We have a long way to go, but I think you touch on a core element of what we are trying to do. I believe dioceses need to be much more in the model of a university — a place and culture of learning and formation and much less akin to a corporate management office.
CM: Catechesis and evangelization are sorely lacking in the Church today. It seems that by directing the Institute toward these endeavors, you're helping to ensure the future of the Faith.
Bishop Strickland: Absolutely. These elements are part of the Church — ever ancient, ever new.
Catechesis has been dismal in my lifetime, but we still have the truth, we just have to share it much better.
Evangelization is the outpouring of the zeal that the gift of the Holy Spirit brought the Church at Pentecost. It is not a tired message. Quite the opposite, it is more desperately needed today than ever.
We need new saints to rise up in the joy of the gospel and proclaim the truth of Jesus Christ. The compromise with the world has to end.
CM: What do financial donations go toward?
Bishop Strickland: Donations go toward the work of the Institute to support the great staff that has been hired and to have the resources to continue to expand the staff as needed.
The Institute is a separate non-profit entity, and donations directed to it are used to support its mission.
Executive Director Dr. Stacy Trasancos is a woman of note in science and faith, and she is doing a great job of directing the institute following the roadmap of the Constitution on Teaching.
CM: Can you comment on the Institute's growth and development? It seems that the Institute would appeal both to Catholics and those interested in becoming Catholic.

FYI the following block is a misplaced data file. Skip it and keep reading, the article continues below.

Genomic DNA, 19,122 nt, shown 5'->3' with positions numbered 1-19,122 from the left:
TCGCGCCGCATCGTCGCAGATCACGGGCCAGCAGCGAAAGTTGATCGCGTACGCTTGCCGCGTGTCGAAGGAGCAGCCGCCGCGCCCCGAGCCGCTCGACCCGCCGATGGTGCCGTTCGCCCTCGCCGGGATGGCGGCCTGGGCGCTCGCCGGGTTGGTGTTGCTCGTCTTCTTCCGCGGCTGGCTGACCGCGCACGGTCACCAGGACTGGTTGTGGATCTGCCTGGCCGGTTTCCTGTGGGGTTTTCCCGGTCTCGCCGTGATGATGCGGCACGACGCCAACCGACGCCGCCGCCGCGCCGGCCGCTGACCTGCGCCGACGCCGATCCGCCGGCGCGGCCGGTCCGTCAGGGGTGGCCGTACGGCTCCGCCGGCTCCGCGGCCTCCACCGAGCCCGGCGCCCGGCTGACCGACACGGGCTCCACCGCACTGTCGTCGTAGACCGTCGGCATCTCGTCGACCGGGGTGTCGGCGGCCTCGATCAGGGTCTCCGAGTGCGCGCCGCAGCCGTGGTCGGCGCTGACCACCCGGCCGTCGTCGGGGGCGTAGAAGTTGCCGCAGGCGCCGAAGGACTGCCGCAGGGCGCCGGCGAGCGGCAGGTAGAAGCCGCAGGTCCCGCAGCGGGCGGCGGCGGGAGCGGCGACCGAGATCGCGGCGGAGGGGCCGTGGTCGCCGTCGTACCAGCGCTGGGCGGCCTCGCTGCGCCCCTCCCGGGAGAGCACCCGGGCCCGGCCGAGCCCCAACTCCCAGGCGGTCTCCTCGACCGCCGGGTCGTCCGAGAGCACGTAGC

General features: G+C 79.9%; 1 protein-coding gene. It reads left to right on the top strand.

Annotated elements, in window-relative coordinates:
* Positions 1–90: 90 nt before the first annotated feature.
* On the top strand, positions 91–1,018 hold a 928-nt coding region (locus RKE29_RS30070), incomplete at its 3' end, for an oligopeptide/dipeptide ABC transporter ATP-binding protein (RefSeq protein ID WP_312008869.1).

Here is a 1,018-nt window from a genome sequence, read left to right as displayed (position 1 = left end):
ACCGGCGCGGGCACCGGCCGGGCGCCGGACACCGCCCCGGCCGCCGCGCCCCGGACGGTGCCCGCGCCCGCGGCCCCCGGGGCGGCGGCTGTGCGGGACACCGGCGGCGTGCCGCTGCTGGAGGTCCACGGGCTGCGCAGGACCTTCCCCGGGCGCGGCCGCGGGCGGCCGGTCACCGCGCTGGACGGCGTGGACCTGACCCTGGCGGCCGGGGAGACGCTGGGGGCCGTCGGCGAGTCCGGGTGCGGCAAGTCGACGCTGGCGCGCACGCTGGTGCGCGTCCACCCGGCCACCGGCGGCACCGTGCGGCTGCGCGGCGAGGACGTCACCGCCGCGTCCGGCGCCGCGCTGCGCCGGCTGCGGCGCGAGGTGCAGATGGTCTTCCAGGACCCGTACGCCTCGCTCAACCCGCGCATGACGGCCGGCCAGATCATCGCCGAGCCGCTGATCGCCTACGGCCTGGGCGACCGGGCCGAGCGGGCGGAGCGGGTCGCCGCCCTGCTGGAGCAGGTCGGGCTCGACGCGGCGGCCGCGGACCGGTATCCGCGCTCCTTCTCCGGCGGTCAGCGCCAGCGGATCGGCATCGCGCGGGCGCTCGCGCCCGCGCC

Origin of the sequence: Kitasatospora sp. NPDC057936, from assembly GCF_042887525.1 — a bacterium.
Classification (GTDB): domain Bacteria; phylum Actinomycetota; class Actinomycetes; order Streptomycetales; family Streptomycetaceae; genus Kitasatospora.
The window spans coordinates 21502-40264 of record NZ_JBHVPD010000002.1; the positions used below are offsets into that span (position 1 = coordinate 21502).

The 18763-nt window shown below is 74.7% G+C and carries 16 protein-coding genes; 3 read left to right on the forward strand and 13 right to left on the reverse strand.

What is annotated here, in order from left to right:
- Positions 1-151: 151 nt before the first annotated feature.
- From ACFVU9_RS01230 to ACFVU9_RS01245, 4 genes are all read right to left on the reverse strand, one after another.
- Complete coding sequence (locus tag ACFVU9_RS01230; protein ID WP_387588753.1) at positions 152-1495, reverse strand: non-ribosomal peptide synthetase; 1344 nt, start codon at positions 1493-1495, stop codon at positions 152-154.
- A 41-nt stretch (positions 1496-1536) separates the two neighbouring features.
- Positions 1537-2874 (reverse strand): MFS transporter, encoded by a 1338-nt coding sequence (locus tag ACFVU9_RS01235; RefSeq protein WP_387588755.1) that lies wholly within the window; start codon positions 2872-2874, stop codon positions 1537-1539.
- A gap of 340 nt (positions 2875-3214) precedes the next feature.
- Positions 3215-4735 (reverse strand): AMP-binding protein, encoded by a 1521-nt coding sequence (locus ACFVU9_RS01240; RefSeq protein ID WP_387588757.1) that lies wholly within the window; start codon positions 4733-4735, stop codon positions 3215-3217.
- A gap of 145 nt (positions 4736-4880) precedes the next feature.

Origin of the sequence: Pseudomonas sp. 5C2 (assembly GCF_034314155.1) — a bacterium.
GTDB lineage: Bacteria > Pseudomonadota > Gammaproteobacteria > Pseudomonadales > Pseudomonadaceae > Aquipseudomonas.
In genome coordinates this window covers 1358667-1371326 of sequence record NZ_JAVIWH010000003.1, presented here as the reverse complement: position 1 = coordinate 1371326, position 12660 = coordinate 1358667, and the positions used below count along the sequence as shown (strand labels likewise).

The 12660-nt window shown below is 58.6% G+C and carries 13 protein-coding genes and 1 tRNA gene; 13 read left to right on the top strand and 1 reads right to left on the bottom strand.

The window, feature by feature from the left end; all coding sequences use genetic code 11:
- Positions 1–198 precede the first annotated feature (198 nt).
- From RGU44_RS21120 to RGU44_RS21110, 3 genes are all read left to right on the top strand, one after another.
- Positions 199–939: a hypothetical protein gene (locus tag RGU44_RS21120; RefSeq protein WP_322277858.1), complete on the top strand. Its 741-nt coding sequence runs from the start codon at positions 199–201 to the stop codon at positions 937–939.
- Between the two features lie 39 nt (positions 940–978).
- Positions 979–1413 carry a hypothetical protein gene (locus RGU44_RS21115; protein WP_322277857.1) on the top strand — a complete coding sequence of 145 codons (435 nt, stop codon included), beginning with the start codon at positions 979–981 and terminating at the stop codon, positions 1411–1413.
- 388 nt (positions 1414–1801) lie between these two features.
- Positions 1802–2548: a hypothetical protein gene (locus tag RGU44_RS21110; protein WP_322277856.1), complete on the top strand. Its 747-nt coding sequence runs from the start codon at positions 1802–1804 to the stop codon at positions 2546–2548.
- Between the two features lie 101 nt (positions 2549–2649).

Bishop Strickland: It truly is growing and developing in wonderful ways. It all comes down to a beautiful message, the truth of Jesus Christ and wonderfully gifted people sharing their talents. I've really simply been here to support their great work. They are working around the clock and especially with the new world we are in with the coronavirus, the Institute is literally exploding with the joy of the gospel and its impact on our dark and troubled world.
It is three years old this June. I like to compare the Institute to a child growing, and I have to say in the last six months, this almost 3-year-old "kid" is growing by leaps and bounds.
[The Institute's information] is available in English and Spanish, and I hope that as it serves both communities in the diocese, others from all over the world will feel welcome to listen in. The advantage is that the truth we are sharing, the truth of Jesus Christ, is a gift all peoples of all nations and all times need and must have.
CM: Is there anything else you would like to share with our readers?
Bishop Strickland: The only thing I would add is that the St. Philip Institute is on a mission of joy and hope in the Light of Christ. In these dark times, people need real hope and real joy.
Platitudes and empty promises will not sustain individuals and families at this time. All of us need the glorious truth that God has revealed to us through His divine Son Jesus Christ, and the mission of the Institute is to proclaim this joyful message.